Building adaptive capacity and improving food security in semi-arid Eastern Kenya

Collective action has led to increased agricultural investments, and provided an avenue for dissemination of climate-smart technologies. Cereal–legume intercrop innovations offer farmers multiple benefits that contribute to increased farm resilience, greater food security and better incomes. Farmers are taking up soil and water management practices to address the risk of declining rainfall amounts and variability. Wote in semi-arid zone of eastern Kenya, is characterized by highly weathered soils. Soil erosion is rampant due to lack of adequate vegetation cover at the beginning of the rainy seasons, and also due to the sparse shrubs. Land degradation and limited soil fertility replenishment have contributed to reduction in agricultural productivity, reducing potential crop yields due to soil nutrient depletion. The population density is estimated at 110 persons per square kilometre.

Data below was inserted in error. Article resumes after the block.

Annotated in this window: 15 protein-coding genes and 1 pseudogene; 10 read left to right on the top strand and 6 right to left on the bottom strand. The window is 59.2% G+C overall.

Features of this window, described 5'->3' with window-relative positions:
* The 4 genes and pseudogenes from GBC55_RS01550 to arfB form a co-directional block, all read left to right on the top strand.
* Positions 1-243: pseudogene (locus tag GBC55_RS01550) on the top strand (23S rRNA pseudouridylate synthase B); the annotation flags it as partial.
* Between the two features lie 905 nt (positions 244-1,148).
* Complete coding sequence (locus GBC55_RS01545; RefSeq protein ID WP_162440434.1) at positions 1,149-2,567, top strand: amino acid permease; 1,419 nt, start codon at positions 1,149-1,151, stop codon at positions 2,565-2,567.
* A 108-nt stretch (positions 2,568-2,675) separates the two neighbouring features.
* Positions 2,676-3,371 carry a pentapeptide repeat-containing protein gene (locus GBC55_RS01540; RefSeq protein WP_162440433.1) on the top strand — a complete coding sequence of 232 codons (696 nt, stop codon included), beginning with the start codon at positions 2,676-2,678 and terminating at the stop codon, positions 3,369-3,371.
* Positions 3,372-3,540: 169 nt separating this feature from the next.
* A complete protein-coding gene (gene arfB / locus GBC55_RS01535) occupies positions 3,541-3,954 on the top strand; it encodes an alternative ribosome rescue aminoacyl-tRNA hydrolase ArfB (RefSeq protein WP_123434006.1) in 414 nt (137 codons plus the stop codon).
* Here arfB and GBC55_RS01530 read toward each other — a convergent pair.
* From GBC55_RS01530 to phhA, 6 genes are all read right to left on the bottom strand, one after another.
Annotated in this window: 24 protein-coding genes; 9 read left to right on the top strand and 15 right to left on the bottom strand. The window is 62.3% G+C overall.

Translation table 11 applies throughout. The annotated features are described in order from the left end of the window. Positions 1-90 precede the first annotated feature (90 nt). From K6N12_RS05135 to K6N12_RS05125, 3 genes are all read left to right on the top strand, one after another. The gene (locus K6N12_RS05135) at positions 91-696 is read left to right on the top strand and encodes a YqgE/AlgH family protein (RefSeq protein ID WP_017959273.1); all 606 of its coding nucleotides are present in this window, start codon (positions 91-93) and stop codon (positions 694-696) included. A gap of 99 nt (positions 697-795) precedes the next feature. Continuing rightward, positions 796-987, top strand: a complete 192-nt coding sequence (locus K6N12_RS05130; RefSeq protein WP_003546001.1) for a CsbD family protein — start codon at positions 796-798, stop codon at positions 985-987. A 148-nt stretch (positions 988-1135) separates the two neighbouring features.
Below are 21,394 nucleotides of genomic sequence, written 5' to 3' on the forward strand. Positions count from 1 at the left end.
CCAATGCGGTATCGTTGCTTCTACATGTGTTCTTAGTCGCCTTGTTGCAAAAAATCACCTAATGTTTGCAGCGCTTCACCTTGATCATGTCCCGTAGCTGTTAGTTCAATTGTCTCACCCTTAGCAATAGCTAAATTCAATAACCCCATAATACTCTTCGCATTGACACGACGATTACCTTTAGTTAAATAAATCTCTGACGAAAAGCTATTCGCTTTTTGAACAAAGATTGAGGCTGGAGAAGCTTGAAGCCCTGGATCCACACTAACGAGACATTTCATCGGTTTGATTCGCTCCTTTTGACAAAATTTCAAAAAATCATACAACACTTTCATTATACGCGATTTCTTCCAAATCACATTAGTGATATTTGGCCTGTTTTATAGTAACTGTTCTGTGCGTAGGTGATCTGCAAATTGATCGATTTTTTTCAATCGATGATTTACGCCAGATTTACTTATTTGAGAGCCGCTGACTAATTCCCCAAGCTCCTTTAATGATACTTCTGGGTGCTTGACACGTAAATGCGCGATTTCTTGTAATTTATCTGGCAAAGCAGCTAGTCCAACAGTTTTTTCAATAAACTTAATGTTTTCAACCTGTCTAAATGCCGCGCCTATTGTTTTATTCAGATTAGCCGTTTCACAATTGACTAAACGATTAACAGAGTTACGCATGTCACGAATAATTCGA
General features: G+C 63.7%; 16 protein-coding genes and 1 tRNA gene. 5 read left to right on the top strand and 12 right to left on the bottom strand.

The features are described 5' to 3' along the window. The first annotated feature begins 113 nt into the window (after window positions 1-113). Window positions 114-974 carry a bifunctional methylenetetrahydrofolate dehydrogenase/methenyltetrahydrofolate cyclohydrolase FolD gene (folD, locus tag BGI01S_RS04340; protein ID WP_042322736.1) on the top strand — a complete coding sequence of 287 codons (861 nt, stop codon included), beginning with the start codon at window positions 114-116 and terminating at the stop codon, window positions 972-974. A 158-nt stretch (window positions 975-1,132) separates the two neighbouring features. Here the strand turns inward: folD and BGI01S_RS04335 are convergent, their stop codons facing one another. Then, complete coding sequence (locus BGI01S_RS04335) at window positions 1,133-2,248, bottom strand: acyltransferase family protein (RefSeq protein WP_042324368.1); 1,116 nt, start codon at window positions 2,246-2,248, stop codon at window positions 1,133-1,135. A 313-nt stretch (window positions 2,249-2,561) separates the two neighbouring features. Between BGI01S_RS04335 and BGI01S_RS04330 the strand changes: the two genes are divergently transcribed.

Brief

Published on

2016-12-22

Author(s)

  • Recha, John W.M.
  • Radeny, Maren A.O.
  • Kimeli, Philip
  • Atakos, Vivian
  • Kisilu, Rachel
  • Kinywee, Julius

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Publisher

CGIAR Research Program on Climate Change, Agriculture and Food Security (CCAFS), East Africa

Citation

Recha J, Radeny M, Kimeli P, Atakos V, Kisilu R, Kinywee J. 2016. Building adaptive capacity and improving food security in semi-arid eastern Kenya. CCAFS Info Note. Copenhagen, Denmark: CGIAR Research Program on Climate Change, Agriculture and Food Security (CCAFS).